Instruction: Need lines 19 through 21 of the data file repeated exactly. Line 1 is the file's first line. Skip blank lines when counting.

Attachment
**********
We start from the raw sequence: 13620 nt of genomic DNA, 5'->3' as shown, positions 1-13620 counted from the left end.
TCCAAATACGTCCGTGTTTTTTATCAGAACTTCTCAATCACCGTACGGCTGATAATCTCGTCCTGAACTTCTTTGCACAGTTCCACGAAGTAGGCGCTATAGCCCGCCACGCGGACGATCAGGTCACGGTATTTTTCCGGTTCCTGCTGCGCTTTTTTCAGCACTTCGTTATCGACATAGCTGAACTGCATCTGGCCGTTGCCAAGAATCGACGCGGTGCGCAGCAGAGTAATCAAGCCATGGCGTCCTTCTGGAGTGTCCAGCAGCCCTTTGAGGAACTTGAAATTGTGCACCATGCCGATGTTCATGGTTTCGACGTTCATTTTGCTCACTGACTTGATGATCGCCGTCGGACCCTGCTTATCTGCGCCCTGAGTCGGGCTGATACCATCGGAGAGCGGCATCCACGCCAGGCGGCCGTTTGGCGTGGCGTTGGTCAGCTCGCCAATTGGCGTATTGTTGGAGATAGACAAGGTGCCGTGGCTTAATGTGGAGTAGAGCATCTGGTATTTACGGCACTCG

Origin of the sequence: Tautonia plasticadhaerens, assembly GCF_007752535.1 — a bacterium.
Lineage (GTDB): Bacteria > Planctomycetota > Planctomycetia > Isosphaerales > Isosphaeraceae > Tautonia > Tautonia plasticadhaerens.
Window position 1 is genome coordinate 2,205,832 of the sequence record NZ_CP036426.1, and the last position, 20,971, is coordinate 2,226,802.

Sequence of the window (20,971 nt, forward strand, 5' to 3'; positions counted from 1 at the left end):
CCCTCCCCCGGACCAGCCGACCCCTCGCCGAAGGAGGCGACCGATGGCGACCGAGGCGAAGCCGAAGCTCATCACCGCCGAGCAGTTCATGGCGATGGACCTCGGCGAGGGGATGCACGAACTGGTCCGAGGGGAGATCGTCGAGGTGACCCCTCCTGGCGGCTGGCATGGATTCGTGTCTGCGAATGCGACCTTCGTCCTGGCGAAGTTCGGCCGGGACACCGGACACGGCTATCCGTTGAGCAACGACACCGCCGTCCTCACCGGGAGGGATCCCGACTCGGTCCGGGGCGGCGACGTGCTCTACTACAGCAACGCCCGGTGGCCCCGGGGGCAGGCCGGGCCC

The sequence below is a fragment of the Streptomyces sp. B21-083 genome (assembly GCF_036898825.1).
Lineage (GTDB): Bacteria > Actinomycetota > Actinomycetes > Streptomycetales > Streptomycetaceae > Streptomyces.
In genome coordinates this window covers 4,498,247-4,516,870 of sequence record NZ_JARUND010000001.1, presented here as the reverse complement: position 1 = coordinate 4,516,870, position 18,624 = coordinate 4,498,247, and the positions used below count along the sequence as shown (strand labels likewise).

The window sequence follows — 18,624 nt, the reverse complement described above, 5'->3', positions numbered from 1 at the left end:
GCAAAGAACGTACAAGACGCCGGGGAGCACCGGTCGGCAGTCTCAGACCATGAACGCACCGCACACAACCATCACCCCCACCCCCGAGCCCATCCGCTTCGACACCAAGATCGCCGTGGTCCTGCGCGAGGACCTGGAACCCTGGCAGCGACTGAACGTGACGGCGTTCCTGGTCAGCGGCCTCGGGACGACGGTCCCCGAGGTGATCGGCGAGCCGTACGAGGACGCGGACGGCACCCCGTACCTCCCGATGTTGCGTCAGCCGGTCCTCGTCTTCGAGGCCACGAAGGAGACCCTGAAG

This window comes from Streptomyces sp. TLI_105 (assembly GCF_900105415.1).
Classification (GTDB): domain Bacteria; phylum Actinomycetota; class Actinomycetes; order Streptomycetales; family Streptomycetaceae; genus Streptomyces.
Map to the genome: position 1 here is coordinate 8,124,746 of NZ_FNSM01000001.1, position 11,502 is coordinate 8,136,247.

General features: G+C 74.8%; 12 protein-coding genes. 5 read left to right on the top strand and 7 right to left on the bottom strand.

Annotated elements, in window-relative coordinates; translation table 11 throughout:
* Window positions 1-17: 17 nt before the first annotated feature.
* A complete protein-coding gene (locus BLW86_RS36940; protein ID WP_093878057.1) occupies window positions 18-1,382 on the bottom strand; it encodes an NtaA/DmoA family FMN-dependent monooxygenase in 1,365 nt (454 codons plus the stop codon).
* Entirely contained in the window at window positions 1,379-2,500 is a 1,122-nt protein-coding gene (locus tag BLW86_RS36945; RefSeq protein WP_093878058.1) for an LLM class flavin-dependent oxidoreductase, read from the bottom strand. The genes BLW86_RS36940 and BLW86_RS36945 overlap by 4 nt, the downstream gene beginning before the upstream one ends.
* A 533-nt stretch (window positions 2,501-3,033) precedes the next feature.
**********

* A complete protein-coding gene (locus BLW86_RS36940; protein ID WP_093878057.1) occupies window positions 18-1,382 on the bottom strand; it encodes an NtaA/DmoA family FMN-dependent monooxygenase in 1,365 nt (454 codons plus the stop codon).
* Entirely contained in the window at window positions 1,379-2,500 is a 1,122-nt protein-coding gene (locus tag BLW86_RS36945; RefSeq protein WP_093878058.1) for an LLM class flavin-dependent oxidoreductase, read from the bottom strand. The genes BLW86_RS36940 and BLW86_RS36945 overlap by 4 nt, the downstream gene beginning before the upstream one ends.
* A 533-nt stretch (window positions 2,501-3,033) precedes the next feature.